A crashed drone search leads first responders to a 47-year-old woman from Utah who went missing in November of last year. The woman, who may have struggled with mental challenges survived on a diet of grass, moss, and water. She suffered no apparent injuries, according to officials.
Crashed drone search leads first responders to missing woman
The Utah woman had been living off of grass, moss, and water from a nearby river for more than five months reports The Guardian.
She had first been reported missing when US Forest Service employees found her abandoned car at a trailhead parking lot 50 miles southeast of Salt Lake City on November 25th of last year.
A search and rescue effort had been launched in the weeks after her disappearance but the woman had not been found.
Last Sunday, the missing woman was found when a drone had crashed during a search of the area, said Sgt Spencer Cannon of the Utah County Sheriff’s Office.
While looking for the unmanned aircraft, the drone pilot and the sergeant stumbled upon the tent from which the woman appeared.
“We now believe she knowingly chose to remain in the area over the months since November 2020,” the sheriff’s office said in a statement . “She did have a small amount of food with her, and she told SAR officials she foraged for grass and moss to subsist. She also had access to an ample supply of water in a nearby river.
The unidentified woman was weakened and underweight but she showed no physical injuries, according to Cannon, the Utah county sheriff.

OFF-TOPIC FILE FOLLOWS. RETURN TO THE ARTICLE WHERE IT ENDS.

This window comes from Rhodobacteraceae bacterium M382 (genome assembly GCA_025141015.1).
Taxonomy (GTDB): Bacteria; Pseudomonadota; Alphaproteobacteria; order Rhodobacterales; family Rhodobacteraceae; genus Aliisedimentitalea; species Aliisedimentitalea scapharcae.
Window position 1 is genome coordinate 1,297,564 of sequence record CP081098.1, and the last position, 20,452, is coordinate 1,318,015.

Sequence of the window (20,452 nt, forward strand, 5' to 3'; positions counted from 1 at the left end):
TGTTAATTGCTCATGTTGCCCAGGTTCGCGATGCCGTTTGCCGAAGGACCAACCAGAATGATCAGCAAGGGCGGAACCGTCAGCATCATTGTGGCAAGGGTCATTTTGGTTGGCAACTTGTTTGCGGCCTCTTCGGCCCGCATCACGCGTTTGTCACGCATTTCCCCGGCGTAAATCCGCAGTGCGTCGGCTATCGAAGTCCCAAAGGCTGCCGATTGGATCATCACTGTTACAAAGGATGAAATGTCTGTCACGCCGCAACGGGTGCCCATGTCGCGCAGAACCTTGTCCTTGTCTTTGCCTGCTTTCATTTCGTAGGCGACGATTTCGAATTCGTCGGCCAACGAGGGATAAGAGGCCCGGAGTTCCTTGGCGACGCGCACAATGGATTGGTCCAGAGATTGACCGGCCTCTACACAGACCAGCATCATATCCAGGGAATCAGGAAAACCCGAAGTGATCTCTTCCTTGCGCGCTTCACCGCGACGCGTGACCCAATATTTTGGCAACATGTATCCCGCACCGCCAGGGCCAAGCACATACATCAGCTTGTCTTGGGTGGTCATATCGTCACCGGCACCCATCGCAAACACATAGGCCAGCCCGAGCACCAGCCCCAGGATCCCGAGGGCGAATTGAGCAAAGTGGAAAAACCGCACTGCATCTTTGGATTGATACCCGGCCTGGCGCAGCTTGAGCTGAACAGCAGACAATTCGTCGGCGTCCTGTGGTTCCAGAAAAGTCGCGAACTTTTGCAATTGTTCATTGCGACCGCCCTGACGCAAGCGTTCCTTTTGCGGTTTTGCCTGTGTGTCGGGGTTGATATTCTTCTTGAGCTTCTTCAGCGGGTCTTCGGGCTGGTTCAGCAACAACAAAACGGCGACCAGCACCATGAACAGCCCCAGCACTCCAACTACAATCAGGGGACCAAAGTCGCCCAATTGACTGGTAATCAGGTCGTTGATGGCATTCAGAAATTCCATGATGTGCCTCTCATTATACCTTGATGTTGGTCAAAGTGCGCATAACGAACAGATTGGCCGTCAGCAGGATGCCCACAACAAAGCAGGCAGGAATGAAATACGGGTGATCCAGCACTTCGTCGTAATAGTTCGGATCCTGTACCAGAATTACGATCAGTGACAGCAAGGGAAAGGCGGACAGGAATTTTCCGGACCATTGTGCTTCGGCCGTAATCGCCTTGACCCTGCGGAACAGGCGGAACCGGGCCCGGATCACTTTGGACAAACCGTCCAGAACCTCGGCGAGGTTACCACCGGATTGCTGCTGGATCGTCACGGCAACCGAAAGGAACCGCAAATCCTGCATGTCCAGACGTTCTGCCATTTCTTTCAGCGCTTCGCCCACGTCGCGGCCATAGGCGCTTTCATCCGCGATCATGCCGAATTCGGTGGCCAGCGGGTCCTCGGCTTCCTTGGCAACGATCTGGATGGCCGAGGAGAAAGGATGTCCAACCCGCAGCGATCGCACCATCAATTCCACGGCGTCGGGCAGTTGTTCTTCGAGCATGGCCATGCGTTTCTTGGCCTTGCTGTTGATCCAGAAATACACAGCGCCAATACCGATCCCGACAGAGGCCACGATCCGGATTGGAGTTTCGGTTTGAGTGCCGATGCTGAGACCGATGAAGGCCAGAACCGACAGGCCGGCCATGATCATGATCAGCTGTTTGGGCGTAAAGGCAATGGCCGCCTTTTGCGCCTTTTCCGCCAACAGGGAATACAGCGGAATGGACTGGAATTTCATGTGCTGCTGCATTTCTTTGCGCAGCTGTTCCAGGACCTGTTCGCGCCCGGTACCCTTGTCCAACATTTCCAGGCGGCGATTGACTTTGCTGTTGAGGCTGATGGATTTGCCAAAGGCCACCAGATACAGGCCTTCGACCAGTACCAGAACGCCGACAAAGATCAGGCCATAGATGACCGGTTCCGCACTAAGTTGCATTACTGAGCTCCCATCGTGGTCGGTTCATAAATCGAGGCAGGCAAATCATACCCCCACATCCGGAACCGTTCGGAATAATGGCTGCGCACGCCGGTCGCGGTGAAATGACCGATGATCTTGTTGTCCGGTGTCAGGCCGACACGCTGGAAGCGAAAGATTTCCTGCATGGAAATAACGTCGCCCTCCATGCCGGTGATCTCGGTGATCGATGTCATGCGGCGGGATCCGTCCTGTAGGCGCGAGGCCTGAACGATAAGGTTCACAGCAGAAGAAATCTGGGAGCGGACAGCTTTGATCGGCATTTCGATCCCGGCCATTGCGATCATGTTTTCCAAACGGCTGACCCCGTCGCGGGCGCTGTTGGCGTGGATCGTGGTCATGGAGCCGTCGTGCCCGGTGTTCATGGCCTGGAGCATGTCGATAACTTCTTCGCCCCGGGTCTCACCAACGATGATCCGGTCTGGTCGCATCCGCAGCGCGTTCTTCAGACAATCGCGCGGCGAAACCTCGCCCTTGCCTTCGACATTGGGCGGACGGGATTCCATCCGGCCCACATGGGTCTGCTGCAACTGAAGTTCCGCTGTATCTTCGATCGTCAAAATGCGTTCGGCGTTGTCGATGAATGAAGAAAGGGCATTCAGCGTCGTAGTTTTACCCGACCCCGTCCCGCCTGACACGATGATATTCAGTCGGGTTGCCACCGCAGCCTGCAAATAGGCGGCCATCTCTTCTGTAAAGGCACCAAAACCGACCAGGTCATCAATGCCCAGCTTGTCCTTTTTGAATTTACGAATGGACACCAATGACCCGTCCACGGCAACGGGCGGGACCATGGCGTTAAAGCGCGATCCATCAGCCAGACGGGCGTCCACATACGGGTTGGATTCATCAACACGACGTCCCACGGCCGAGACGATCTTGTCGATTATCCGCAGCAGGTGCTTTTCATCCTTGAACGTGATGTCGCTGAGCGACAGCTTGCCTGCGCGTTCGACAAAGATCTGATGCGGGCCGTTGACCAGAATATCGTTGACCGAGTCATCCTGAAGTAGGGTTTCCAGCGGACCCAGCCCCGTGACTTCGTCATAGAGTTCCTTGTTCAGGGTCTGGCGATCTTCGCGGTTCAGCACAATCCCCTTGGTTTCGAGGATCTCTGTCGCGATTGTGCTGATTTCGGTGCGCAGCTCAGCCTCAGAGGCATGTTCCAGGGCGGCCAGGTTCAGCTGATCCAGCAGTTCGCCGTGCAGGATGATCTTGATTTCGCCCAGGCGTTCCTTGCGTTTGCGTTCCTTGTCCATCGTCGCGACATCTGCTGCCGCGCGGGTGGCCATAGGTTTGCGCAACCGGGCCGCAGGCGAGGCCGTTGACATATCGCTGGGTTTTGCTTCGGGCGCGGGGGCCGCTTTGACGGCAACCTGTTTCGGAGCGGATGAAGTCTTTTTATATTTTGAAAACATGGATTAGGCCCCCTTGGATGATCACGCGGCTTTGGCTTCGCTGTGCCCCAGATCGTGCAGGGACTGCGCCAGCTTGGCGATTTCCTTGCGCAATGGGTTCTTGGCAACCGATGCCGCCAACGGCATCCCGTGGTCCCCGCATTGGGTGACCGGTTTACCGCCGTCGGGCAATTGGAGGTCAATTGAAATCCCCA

“Regardless of the fact that she was able to survive, it was a tough existence for those months that she was up there and we’re glad we were able to make contact with her,” Cannon told local station KSL-TV.
The woman has been taken to the hospital for observation. In a released statement it was indicated that the woman may have struggled with mental challenges.
“We want to be clear that while many people might choose to not live in the circumstances and conditions this woman did, she did nothing against the law,” the statement added. “And in the future, she might choose to return to the same area. Resources were made available to her should she decide to use them.”
You can read more stories about drones being used for good here.
Get your Part 107 Certificate
Pass the test and take to the skies with the Pilot Institute. We have helped thousands of people become airplane and commercial drone pilots. Our courses are designed by industry experts to help you pass FAA tests and achieve your dreams.
Stay in touch!
Subscribe to our Daily Drone News email.*
Submit tips If you have information or tips that you would like to share with us, feel free to submit them here. Support DroneXL.co: You can support DroneXL.co by using these links when you make your next drone purchase: Adorama, Amazon, B&H, BestBuy, eBay, DJI, Parrot, and Yuneec. We make a small commission when you do so at no additional expense to you. Thank you for helping DroneXL grow! FTC: DroneXL.co uses affiliate links that generate income.
* We do not sell, share, rent out or spam your email, ever. Our email goes out on weekdays around 5:30 p.m.
Photograph: Isaac Hale/AP and Utah County Sheriff’s Office